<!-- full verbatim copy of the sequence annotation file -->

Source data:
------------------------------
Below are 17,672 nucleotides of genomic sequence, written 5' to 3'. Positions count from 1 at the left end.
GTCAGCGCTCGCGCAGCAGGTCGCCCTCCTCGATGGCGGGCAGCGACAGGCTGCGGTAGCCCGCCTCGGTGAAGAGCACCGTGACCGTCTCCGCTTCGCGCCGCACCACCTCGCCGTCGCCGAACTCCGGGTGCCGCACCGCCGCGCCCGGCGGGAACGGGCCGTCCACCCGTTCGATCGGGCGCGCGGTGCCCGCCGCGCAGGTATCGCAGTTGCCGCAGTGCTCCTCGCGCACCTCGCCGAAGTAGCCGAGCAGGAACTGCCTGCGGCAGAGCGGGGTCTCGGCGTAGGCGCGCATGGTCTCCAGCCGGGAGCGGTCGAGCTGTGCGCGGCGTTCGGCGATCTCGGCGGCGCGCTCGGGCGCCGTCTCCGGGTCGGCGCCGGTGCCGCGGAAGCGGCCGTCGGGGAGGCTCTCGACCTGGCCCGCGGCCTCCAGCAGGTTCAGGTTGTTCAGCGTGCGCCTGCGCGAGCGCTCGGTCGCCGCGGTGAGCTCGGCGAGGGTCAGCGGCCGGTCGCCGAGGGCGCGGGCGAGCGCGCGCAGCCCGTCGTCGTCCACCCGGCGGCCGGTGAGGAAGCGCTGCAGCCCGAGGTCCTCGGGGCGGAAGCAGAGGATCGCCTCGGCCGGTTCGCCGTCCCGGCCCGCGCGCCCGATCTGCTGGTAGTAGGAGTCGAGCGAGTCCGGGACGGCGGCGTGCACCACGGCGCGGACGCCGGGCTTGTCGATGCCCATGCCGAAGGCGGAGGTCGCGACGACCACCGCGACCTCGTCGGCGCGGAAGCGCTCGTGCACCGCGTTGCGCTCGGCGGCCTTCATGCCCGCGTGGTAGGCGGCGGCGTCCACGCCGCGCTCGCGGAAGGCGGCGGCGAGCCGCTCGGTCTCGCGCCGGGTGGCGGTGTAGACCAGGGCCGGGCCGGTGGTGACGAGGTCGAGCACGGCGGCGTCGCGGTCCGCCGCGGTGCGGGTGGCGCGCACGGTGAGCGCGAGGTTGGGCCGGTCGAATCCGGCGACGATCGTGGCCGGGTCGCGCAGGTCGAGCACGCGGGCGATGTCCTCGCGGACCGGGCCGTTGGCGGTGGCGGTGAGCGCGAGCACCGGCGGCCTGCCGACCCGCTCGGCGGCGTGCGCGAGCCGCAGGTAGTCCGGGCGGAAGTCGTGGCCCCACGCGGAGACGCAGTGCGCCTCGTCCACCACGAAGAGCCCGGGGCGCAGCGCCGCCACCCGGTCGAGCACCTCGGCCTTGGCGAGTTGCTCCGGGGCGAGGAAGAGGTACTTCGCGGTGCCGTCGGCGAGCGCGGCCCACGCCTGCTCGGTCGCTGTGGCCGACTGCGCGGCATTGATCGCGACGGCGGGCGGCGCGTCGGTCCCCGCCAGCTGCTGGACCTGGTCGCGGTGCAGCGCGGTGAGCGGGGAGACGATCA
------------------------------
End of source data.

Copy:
Below are 17,672 nucleotides of genomic sequence, written 5' to 3'. Positions count from 1 at the left end.
GTCAGCGCTCGCGCAGCAGGTCGCCCTCCTCGATGGCGGGCAGCGACAGGCTGCGGTAGCCCGCCTCGGTGAAGAGCACCGTGACCGTCTCCGCTTCGCGCCGCACCACCTCGCCGTCGCCGAACTCCGGGTGCCGCACCGCCGCGCCCGGCGGGAACGGGCCGTCCACCCGTTCGATCGGGCGCGCGGTGCCCGCCGCGCAGGTATCGCAGTTGCCGCAGTGCTCCTCGCGCACCTCGCCGAAGTAGCCGAGCAGGAACTGCCTGCGGCAGAGCGGGGTCTCGGCGTAGGCGCGCATGGTCTCCAGCCGGGAGCGGTCGAGCTGTGCGCGGCGTTCGGCGATCTCGGCGGCGCGCTCGGGCGCCGTCTCCGGGTCGGCGCCGGTGCCGCGGAAGCGGCCGTCGGGGAGGCTCTCGACCTGGCCCGCGGCCTCCAGCAGGTTCAGGTTGTTCAGCGTGCGCCTGCGCGAGCGCTCGGTCGCCGCGGTGAGCTCGGCGAGGGTCAGCGGCCGGTCGCCGAGGGCGCGGGCGAGCGCGCGCAGCCCGTCGTCGTCCACCCGGCGGCCGGTGAGGAAGCGCTGCAGCCCGAGGTCCTCGGGGCGGAAGCAGAGGATCGCCTCGGCCGGTTCGCCGTCCCGGCCCGCGCGCCCGATCTGCTGGTAGTAGGAGTCGAGCGAGTCCGGGACGGCGGCGTGCACCACGGCGCGGACGCCGGGCTTGTCGATGCCCATGCCGAAGGCGGAGGTCGCGACGACCACCGCGACCTCGTCGGCGCGGAAGCGCTCGTGCACCGCGTTGCGCTCGGCGGCCTTCATGCCCGCGTGGTAGGCGGCGGCGTCCACGCCGCGCTCGCGGAAGGCGGCGGCGAGCCGCTCGGTCTCGCGCCGGGTGGCGGTGTAGACCAGGGCCGGGCCGGTGGTGACGAGGTCGAGCACGGCGGCGTCGCGGTCCGCCGCGGTGCGGGTGGCGCGCACGGTGAGCGCGAGGTTGGGCCGGTCGAATCCGGCGACGATCGTGGCCGGGTCGCGCAGGTCGAGCACGCGGGCGATGTCCTCGCGGACCGGGCCGTTGGCGGTGGCGGTGAGCGCGAGCACCGGCGGCCTGCCGACCCGCTCGGCGGCGTGCGCGAGCCGCAGGTAGTCCGGGCGGAAGTCGTGGCCCCACGCGGAGACGCAGTGCGCCTCGTCCACCACGAAGAGCCCGGGGCGCAGCGCCGCCACCCGGTCGAGCACCTCGGCCTTGGCGAGTTGCTCCGGGGCGAGGAAGAGGTACTTCGCGGTGCCGTCGGCGAGCGCGGCCCACGCCTGCTCGGTCGCTGTGGCCGACTGCGCGGCATTGATCGCGACGGCGGGCGGCGCGTCGGTCCCCGCCAGCTGCTGGACCTGGTCGCGGTGCAGCGCGGTGAGCGGGGAGACGATCA